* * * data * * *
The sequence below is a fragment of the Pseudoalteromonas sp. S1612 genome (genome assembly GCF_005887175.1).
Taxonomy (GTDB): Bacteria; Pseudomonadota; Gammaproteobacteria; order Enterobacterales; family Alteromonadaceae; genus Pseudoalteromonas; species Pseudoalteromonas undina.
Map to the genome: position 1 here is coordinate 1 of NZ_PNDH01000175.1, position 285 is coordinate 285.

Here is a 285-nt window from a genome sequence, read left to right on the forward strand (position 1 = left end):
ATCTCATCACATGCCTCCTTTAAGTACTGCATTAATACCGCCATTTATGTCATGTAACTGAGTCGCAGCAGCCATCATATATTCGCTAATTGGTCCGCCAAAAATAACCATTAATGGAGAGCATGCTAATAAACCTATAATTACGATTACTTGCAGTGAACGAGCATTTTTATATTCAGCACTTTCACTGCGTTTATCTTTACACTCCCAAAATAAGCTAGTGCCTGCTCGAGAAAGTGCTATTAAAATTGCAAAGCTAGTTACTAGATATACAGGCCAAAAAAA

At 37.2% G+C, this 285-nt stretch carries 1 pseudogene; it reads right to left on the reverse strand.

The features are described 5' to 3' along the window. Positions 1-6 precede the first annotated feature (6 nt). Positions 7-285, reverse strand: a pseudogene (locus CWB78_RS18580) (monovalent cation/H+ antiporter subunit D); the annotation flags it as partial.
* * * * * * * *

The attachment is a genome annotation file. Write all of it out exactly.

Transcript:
The sequence below is a fragment of the Pseudoalteromonas sp. S1612 genome (genome assembly GCF_005887175.1).
Taxonomy (GTDB): Bacteria; Pseudomonadota; Gammaproteobacteria; order Enterobacterales; family Alteromonadaceae; genus Pseudoalteromonas; species Pseudoalteromonas undina.
Map to the genome: position 1 here is coordinate 1 of NZ_PNDH01000175.1, position 285 is coordinate 285.

Here is a 285-nt window from a genome sequence, read left to right on the forward strand (position 1 = left end):
ATCTCATCACATGCCTCCTTTAAGTACTGCATTAATACCGCCATTTATGTCATGTAACTGAGTCGCAGCAGCCATCATATATTCGCTAATTGGTCCGCCAAAAATAACCATTAATGGAGAGCATGCTAATAAACCTATAATTACGATTACTTGCAGTGAACGAGCATTTTTATATTCAGCACTTTCACTGCGTTTATCTTTACACTCCCAAAATAAGCTAGTGCCTGCTCGAGAAAGTGCTATTAAAATTGCAAAGCTAGTTACTAGATATACAGGCCAAAAAAA

At 37.2% G+C, this 285-nt stretch carries 1 pseudogene; it reads right to left on the reverse strand.

The features are described 5' to 3' along the window. Positions 1-6 precede the first annotated feature (6 nt). Positions 7-285, reverse strand: a pseudogene (locus CWB78_RS18580) (monovalent cation/H+ antiporter subunit D); the annotation flags it as partial.